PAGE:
Complaint and Response

 

The Complaint alleges that the cost of President and Mrs. Clintons’ move from the White House to Chappaqua, New York was “financed by third parties, in violation of applicable campaign finance requirements.”  Compl. at 2.  The Complainant attests that “[p]ublic and private monies and/or other benefits and preferences” that “appear to be derived from questionable sources” are being bestowed on Mrs. Clinton and her campaign committee.  Id. 

 

Complainant’s factual assertions rest on two bases: Mrs. Clinton’s lawyer failed to respond to a letter from the Complainant inquiring as to who would be paying for the decorating, furnishing and renovation of the Clinton’s New York home, id. at 2-3; and media reports indicate that “old friends” are decorating the Clinton’s home, and federal government employees, i.e., Secret Service personnel, are assisting with the move.  Id. at 3.  One of the media reports cited attributes Mrs. Clinton’s spokeswoman with a statement that the Clintons were paying their moving bill themselves.  Compl. Exh. 3.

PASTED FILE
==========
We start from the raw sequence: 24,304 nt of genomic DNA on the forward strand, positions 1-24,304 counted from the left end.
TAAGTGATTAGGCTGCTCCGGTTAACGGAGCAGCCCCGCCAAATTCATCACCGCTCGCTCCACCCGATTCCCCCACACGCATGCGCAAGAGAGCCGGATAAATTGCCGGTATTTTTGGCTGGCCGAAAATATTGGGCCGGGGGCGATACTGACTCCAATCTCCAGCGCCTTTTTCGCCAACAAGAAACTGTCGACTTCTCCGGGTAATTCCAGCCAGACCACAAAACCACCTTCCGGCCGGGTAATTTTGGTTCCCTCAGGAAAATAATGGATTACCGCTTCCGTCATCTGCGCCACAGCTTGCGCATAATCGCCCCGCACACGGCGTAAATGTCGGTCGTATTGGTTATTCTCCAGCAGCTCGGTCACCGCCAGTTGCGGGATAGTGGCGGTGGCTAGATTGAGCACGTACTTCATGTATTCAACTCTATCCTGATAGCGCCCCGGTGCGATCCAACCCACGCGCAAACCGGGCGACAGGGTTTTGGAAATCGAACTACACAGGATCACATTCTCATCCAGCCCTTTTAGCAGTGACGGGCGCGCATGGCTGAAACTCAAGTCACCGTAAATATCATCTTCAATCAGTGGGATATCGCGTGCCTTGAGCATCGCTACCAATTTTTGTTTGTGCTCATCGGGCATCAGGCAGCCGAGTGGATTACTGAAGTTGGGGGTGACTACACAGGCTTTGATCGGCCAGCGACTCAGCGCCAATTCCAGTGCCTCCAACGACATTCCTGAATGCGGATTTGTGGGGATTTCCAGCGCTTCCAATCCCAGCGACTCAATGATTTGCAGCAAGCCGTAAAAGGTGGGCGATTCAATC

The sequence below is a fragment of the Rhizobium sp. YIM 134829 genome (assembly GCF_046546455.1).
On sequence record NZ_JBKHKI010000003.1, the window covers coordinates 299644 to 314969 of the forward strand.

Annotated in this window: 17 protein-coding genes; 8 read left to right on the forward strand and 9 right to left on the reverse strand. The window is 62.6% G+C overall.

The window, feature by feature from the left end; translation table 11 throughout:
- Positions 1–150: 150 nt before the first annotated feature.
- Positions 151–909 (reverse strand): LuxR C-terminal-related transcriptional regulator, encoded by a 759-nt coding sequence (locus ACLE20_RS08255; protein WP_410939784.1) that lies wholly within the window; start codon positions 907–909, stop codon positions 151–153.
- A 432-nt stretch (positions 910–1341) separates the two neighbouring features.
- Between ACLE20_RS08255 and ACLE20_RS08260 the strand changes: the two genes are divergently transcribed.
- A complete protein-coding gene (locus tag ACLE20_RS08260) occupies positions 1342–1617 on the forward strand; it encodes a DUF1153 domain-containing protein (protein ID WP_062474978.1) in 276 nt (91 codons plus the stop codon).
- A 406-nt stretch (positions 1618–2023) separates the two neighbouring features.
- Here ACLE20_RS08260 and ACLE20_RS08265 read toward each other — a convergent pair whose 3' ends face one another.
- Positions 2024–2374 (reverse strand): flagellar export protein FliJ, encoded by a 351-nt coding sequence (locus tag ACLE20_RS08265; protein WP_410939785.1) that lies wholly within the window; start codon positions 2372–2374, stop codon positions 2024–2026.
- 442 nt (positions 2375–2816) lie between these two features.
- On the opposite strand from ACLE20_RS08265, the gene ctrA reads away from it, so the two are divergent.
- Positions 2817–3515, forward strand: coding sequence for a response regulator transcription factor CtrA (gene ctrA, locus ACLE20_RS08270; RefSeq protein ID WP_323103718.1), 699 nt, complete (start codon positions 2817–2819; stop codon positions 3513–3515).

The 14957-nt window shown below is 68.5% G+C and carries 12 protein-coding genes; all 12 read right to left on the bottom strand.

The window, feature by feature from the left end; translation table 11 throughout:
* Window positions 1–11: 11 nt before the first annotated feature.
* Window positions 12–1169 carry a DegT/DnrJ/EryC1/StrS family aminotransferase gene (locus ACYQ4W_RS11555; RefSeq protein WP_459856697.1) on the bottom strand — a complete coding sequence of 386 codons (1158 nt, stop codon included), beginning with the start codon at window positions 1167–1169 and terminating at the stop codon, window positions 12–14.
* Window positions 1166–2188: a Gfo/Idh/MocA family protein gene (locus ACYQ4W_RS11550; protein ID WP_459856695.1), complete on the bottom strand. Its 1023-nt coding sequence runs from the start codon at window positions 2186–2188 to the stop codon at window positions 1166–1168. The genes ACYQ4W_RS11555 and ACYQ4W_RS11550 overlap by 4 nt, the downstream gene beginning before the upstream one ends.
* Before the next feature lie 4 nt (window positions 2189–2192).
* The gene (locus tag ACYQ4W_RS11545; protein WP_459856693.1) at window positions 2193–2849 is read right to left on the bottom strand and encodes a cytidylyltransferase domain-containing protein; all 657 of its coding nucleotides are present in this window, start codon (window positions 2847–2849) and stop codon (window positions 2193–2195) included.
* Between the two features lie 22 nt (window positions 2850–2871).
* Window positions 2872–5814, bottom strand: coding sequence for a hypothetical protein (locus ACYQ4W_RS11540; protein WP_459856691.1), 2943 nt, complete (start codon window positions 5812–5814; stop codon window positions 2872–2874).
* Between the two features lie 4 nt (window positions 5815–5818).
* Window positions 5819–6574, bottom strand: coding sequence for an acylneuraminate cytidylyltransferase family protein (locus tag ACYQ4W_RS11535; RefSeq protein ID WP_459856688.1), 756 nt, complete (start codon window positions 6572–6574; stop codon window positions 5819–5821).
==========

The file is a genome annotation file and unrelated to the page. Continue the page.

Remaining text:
The response asserts that the Complaint is both without factual basis and implicates conduct outside the FECA’s coverage.

 

Analysis

 

Two threshold deficiencies are conspicuous in the Complaint.  First, it does not provide evidence that the costs of the Clintons’ move to New York are in connection with Mrs. Clinton’s Senate election.  While it is true that Mrs. Clinton needed to establish residency in New York in order to run for the Senate there, she could have done so by securing a smaller and less costly residence or possibly without acquiring a permanent residence at all.  Thus, the cost of moving into the home the Clintons purchased was not shown to be a campaign expense.

 

Second, no adverse inference, let alone an admission, may necessarily be found in a person choosing not to respond to correspondence.  This is especially true of public figures who receive a large amount of correspondence from persons or groups with whom they are not personally acquainted.  While no one would question that “silence when one would be expected to speak is a powerful persuader,” Libutti v. United States, 178 F.3d 114, 120 (2d Cir. 1999) (emphasis added), no such expectations should have arisen in this case.  Correspondence posed to a First Lady’s lawyer by a watch dog organization does not raise an expectancy that a response was in order.